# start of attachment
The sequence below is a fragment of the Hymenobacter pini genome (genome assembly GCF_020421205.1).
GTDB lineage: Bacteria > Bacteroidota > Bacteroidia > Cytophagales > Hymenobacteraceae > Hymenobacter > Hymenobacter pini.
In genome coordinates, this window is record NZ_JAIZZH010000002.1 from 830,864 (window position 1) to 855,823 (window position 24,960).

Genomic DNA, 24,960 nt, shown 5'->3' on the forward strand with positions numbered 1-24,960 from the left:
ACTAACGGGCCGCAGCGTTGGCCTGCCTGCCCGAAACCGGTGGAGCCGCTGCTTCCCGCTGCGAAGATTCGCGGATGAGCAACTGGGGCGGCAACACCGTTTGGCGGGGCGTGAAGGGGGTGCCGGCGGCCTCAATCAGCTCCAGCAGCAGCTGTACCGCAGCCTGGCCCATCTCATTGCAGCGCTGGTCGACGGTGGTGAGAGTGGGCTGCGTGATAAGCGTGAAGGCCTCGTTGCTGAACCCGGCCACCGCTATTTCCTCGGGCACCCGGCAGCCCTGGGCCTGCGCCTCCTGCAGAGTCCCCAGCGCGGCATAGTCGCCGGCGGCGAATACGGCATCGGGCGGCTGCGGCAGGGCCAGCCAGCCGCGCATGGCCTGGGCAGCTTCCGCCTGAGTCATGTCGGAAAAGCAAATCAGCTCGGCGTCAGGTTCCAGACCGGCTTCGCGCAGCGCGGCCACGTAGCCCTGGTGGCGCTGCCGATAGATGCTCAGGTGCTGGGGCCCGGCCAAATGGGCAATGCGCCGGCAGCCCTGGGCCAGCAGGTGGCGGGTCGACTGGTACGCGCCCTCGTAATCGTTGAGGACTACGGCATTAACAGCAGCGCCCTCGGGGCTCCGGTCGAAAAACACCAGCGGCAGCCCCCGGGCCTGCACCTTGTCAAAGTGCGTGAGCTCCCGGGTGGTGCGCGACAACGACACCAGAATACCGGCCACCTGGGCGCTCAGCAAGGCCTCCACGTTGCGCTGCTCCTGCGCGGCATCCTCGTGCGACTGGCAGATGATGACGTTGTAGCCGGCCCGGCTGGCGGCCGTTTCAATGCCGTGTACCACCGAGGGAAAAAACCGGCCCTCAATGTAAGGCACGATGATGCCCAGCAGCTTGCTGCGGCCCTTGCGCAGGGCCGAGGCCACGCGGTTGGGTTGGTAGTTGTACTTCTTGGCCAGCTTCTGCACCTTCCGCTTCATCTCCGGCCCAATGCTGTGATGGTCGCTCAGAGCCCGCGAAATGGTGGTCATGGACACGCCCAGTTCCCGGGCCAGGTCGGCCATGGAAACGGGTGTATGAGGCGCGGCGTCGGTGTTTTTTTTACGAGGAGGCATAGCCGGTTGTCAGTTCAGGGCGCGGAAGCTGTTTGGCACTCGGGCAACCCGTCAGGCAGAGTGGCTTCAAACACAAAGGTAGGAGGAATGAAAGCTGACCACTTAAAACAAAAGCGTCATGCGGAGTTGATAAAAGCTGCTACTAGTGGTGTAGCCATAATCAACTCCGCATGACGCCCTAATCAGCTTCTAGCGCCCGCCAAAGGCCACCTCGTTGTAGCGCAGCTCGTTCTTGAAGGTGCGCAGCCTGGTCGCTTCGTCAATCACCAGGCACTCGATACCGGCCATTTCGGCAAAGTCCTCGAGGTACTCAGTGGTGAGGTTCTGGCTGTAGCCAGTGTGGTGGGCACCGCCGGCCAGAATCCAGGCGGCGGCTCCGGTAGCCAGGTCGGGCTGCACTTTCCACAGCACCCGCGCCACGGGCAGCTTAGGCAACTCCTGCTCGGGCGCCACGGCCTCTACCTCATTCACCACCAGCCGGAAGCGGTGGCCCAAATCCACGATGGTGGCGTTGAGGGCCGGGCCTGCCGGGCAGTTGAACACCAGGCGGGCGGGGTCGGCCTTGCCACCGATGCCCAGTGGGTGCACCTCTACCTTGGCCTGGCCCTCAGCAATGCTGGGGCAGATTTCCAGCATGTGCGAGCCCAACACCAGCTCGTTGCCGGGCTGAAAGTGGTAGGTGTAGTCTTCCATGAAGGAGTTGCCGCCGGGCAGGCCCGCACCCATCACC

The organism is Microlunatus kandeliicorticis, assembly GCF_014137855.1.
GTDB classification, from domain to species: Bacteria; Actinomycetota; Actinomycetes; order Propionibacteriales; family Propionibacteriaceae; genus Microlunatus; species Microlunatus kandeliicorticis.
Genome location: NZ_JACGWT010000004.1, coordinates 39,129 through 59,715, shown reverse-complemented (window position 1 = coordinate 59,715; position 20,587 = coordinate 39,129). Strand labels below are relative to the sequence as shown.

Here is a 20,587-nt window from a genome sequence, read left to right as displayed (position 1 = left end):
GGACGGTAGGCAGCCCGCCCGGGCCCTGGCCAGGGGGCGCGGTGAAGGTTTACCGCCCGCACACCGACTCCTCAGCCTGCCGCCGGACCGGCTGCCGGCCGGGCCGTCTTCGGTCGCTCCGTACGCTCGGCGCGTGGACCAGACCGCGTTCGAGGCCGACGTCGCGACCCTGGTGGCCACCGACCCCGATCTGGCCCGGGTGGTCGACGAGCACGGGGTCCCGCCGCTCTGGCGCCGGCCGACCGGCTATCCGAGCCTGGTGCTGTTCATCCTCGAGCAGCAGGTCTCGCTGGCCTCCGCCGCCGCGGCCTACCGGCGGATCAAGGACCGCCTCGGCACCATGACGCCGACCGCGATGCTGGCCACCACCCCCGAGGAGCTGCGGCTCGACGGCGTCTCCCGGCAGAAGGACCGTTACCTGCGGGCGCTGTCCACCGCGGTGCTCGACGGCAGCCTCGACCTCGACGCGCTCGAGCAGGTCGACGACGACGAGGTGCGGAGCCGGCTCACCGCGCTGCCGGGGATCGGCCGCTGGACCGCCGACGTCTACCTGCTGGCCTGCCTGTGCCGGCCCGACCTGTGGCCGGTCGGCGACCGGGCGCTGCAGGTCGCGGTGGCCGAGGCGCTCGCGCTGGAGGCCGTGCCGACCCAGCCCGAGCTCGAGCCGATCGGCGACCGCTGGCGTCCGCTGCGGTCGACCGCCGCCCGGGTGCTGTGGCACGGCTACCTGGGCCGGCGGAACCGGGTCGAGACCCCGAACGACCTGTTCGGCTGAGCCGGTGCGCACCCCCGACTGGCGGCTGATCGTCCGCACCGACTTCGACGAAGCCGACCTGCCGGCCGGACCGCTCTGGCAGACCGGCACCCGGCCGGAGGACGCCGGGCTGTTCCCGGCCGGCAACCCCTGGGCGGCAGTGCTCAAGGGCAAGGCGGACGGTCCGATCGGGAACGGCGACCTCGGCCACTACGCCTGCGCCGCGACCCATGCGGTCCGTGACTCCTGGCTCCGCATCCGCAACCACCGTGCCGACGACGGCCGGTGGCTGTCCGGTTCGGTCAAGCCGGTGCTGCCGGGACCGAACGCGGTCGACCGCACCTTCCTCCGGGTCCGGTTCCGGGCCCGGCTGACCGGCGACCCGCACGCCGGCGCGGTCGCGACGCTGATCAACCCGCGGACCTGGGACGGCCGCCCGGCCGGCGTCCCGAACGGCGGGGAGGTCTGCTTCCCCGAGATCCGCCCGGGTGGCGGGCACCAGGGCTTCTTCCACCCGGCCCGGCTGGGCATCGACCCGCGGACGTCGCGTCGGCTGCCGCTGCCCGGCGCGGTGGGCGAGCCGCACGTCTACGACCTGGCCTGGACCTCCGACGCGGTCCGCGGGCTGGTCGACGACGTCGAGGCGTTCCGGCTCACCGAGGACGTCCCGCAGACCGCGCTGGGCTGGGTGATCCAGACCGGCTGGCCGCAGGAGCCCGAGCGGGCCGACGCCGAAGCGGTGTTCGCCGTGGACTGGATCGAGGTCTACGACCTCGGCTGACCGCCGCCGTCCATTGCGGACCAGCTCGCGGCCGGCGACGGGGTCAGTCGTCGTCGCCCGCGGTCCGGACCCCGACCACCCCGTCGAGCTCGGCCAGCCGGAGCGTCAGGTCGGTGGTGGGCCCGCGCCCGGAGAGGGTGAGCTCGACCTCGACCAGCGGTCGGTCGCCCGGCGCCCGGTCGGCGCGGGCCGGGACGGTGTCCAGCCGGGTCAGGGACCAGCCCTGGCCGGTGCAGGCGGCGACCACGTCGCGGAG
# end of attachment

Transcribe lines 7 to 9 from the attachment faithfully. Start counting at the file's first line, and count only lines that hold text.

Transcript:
GTDB classification, from domain to species: Bacteria; Actinomycetota; Actinomycetes; order Propionibacteriales; family Propionibacteriaceae; genus Microlunatus; species Microlunatus kandeliicorticis.
Genome location: NZ_JACGWT010000004.1, coordinates 39,129 through 59,715, shown reverse-complemented (window position 1 = coordinate 59,715; position 20,587 = coordinate 39,129). Strand labels below are relative to the sequence as shown.

Here is a 20,587-nt window from a genome sequence, read left to right as displayed (position 1 = left end):